The Hidden Meaning of Robert Frost's Mending Wall
It is believed that the meaning of Mending Wall is intricately woven into the seems of the poem and yet remains unseen. However, a closer look into the lines of the poem right from the beginning may hopefully help paint a picture of a greater and more in-depth meaning. The poem introduces the speaker and his neighbor. They have a stone wall dividing their properties, but it had been damaged and ravaged by the receding winter and fixing the wall that separates their properties. The stone wall is damaged, destroyed during the winter and by enthusiastic rabbit hunters1. , emotional or psychological barriers that we build to keep people out. In summary, they are mending walls meaning that they are replacing or refixing boundaries.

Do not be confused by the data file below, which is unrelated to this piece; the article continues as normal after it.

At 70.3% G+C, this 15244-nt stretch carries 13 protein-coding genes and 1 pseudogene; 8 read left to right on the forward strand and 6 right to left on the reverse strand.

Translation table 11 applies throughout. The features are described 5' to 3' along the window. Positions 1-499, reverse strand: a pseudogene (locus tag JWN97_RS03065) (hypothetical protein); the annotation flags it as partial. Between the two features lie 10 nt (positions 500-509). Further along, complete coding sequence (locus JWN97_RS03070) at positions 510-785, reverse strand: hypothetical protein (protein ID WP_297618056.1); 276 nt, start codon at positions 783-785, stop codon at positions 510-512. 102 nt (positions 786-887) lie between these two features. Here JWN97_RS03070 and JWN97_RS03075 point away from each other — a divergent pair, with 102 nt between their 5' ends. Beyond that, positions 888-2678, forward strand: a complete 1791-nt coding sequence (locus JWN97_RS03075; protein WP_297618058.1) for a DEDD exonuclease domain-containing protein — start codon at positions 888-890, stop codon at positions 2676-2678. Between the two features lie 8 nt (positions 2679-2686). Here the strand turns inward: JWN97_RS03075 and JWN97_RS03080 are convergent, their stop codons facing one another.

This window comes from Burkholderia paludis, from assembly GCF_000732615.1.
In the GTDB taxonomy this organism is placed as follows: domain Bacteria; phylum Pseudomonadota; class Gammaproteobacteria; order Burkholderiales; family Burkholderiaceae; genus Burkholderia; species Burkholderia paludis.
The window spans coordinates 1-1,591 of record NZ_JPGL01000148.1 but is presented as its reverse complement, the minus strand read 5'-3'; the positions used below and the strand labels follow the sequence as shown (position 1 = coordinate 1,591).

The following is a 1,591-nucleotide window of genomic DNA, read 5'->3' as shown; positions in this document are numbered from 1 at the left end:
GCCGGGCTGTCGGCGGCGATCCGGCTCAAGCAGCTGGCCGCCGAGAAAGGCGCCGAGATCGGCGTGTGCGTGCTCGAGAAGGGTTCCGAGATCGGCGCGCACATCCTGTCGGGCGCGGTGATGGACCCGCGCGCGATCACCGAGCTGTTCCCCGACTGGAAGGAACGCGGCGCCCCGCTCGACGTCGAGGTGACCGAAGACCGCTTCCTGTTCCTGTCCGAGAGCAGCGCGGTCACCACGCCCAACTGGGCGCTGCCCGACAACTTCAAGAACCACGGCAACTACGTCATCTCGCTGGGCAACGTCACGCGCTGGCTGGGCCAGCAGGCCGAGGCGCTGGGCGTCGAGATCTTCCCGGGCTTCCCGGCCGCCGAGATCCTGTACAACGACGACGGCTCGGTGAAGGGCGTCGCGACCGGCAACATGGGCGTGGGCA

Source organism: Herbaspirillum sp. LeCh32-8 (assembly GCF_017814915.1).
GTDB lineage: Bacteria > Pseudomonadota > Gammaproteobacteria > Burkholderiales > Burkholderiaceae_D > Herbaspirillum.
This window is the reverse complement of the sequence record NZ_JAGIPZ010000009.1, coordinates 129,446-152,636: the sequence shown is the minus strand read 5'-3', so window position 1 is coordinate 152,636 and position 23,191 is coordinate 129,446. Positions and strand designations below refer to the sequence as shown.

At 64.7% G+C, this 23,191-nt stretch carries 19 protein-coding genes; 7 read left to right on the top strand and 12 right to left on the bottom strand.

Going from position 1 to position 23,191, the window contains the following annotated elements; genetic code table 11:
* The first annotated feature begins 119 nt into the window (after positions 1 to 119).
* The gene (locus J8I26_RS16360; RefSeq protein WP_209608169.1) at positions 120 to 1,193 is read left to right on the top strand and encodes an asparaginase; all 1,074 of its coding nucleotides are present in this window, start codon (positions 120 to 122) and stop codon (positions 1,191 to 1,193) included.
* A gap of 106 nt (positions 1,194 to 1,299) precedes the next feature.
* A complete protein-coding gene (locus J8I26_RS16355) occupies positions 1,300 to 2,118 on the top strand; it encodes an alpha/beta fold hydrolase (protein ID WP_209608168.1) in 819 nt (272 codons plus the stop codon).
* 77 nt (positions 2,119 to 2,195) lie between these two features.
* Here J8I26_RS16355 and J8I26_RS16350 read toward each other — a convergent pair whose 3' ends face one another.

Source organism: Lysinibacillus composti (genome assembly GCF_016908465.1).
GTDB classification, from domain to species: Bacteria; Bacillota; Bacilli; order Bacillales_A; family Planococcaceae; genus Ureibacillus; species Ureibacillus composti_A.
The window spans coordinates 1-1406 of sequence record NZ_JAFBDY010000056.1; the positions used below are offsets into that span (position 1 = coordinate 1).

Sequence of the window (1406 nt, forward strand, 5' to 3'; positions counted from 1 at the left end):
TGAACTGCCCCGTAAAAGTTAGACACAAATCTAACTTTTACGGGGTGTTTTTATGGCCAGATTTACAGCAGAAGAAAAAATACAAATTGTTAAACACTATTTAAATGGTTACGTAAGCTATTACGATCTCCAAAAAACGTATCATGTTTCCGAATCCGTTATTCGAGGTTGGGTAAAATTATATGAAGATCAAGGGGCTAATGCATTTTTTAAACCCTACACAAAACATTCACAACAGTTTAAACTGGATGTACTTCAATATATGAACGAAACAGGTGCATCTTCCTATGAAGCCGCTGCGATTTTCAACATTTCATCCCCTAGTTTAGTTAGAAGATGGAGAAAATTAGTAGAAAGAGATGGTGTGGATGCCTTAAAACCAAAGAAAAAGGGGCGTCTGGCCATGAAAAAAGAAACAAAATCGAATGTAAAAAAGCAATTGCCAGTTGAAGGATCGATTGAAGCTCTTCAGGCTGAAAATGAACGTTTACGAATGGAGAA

As the speaker and his neighbor fix the holes in the wall, the speaker suggests that perhaps the wall is unnecessary, especially considering what plants he and his neighbor has. This suggests that the work they currently carry out on the wall is futile. He essentially asks, "Why are we doing this? I can't hurt you. Perhaps it is the builder of walls that is the problem, not the people being walled out. The neighbor, stoic as ever, just repeats the saying. He says again, ‘Good fences make good neighbors. ’ (Last line). Furthermore, one might interpret the juxtaposition of the neighbor and the speaker, with their clearly contrasting personalities, as intentionally done by Frost. The poem starts that way too, as the neighbors unite to rebuild the wall.
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